Flower Power, the Site, Meets “Flower Power,” the Show

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How could we not cover an exhibition called “Flower Power,” at The Future Perfect? The artist, Christ Wolston, said he wanted to be a landscape architect when he was growing up in Providence, RI. With “Flower Power,” he has created a landscape of terracotta furniture inspired by the flora found in the mountains and forests of his adopted home of Medellin, Colombia. He also keeps a home and studio in Brooklyn.

At the center of the exhibition are 13 throne-like botanical terracotta chairs and benches—some textured with detailed ceramic casts of plants, flowers and wild fruit from the artist’s garden. They include heliconia, sunflowers, red ginger, birds of paradise, daisies, and blossoms from his banana tree. Some have exaggerated and enlarged flowers and leaves, sculpted, and molded by hand. Others are composed of abstract, gestural, or amorphous growths that are reminiscent of vines or adventitious roots.

Daisy Chain Chair – sold

The title, “Flower Power,” refers to the importance of flowers in the cultural life in Colombia, and its significance financially in the local and global economies. Colombia is the floral capital of the Americas, supplying roughly 75 percent of the cut flowers used in the United States,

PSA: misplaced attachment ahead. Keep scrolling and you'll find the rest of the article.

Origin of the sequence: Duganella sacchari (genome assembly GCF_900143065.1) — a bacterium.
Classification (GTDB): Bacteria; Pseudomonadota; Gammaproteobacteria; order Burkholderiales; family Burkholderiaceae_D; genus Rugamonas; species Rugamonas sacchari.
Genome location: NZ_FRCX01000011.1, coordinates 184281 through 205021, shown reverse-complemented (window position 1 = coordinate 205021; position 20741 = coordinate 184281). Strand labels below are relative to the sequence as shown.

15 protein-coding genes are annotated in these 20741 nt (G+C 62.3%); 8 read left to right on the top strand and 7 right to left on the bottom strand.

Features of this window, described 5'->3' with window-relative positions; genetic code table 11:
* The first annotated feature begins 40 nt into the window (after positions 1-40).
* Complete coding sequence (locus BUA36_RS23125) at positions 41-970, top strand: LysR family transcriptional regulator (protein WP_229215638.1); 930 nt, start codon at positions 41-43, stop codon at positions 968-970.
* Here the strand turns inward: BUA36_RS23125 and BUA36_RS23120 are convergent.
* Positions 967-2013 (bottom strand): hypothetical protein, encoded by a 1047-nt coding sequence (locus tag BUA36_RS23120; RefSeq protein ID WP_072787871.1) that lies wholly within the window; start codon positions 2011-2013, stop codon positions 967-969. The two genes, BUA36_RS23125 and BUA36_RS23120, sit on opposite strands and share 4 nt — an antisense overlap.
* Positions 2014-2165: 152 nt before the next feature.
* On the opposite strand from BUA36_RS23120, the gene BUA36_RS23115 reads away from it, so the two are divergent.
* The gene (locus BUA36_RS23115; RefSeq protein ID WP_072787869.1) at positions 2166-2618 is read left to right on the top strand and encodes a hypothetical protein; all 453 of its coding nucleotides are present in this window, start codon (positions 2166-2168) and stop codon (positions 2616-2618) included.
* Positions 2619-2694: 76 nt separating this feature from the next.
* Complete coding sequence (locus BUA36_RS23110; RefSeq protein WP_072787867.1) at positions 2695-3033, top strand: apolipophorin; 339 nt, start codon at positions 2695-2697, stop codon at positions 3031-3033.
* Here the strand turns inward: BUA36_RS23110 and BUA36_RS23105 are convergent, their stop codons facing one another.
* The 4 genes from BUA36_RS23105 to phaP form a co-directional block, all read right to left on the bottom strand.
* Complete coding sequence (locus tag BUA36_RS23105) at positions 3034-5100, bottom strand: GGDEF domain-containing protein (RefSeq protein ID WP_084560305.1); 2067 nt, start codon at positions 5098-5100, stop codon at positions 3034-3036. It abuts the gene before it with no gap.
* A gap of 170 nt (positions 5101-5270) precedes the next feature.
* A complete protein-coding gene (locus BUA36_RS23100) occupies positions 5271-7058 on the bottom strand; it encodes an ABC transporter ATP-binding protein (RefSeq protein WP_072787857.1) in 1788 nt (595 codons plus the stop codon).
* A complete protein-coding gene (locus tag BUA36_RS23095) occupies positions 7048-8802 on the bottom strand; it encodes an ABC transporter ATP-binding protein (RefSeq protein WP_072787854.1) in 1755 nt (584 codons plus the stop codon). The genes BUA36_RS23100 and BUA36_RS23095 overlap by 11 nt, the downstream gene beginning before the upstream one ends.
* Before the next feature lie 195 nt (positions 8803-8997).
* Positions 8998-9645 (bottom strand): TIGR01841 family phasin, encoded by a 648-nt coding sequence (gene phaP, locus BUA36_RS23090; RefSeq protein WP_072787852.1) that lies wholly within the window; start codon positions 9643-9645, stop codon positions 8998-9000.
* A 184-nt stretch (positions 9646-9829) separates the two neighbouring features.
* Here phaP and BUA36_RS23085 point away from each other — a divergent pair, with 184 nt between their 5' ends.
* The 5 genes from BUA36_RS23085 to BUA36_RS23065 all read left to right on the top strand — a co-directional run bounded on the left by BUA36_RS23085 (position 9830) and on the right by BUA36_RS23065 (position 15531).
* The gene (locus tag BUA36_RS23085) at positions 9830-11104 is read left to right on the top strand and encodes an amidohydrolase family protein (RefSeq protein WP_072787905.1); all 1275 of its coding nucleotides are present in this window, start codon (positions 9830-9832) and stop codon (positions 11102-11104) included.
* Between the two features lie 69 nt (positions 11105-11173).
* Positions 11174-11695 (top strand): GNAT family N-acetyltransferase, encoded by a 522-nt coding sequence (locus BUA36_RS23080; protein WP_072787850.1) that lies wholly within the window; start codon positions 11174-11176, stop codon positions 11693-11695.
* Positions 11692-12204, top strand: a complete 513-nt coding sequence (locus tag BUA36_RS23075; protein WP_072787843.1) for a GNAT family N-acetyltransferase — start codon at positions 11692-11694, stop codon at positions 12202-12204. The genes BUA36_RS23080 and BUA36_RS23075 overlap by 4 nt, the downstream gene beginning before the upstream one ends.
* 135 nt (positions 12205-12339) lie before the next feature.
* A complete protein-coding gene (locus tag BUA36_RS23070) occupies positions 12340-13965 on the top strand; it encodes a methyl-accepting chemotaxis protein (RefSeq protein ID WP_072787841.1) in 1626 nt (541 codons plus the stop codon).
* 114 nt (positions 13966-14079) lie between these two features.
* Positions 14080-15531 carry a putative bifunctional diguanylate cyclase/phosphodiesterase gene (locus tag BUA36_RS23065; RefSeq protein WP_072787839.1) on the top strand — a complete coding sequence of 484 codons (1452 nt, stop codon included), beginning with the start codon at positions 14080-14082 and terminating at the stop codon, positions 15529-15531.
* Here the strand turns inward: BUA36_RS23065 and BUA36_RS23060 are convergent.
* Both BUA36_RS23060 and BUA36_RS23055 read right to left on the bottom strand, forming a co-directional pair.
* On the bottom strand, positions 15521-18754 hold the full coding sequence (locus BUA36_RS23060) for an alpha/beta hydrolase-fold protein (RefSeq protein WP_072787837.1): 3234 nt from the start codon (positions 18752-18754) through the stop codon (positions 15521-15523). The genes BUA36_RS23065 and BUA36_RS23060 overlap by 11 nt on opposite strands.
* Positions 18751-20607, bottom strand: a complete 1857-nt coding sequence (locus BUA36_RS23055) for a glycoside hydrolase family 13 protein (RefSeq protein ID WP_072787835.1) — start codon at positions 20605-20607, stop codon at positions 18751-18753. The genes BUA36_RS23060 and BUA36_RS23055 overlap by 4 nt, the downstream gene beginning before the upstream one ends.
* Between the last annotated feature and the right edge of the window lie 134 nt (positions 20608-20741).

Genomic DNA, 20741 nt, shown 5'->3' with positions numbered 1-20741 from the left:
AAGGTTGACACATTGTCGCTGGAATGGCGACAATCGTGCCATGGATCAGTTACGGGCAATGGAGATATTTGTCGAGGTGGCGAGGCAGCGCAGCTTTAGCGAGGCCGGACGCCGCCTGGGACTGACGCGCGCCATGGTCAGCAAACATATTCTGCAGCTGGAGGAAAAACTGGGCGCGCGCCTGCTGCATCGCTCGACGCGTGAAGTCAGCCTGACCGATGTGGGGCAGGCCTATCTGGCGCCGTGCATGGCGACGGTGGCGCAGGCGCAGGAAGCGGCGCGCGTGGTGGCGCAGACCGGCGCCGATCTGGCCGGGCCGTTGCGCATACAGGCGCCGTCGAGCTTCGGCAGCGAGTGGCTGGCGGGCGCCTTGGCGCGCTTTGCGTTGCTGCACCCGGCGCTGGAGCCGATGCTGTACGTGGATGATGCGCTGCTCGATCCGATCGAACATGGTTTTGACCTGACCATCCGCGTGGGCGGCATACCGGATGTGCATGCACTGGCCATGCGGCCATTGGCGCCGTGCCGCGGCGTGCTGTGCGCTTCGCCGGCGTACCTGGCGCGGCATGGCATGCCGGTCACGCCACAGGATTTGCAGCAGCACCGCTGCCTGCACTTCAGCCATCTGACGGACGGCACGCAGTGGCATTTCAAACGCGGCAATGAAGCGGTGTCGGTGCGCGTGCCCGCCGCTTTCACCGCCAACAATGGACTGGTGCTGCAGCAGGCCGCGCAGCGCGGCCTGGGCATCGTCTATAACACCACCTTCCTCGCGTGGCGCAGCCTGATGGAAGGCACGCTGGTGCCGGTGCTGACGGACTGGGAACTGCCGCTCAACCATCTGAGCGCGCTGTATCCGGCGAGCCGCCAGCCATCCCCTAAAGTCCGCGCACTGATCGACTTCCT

Flower Power is also the phrase Allen Ginsberg used in 1965 to transform anti-war demonstrations into affirmations of peace and love. “The ‘flower power’ movement and its ideals—universal belonging, peace, love, unity, respect—are sentiments that I hope resonate throughout my work,” the artist said. “We still see the offering of flowers as a gesture of peacemaking.”

There are also two light sculptures in the show—an amorphous table lamp reminiscent of a log devoured by insects and woodpeckers and a hanging lamp with a bronze menagerie of abstracted blossoms and leaves reminiscent of a mango tree branch, with an opalescent glass orb blown in Murano, Italy. It is Wolston’s depiction of the wild vines that overrun his chicken coop.

Bronze casts of overlapping and interlaced flowers turn up again on wonderous tall vase shapes, globes, low open-work bowls, that Wolston calls Vessels of Life, all of which, like the chairs, are for sale. Daisies for him represent rebirth, new beginnings, innocence, purity, love, hope.

Earthly Delight Vessel No 9

Wolston was always fascinated with non-Western art traditions and attended a school in Ghana to learn them before going to the Rhode Island School of Design, where he got his BA in Fine Arts in 2009. He has long been recognized as a creative artist in other mediums and has done work for Dior and Fendi. It was a Fullbright grant that sent him to Columbia to study pre-Columbia ceramics.

He now has combined the technical prowess of his earlier training, and his new knowledge of craft to create elaborate molds of intricate plant forms and cast them in bronze or build them in terracotta.

Flower Power will be on display until June 30th at The Future Perfect

Photos by David Sierra

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–Linda Lee

Linda Lee is a former editor and reporter at The New York Times.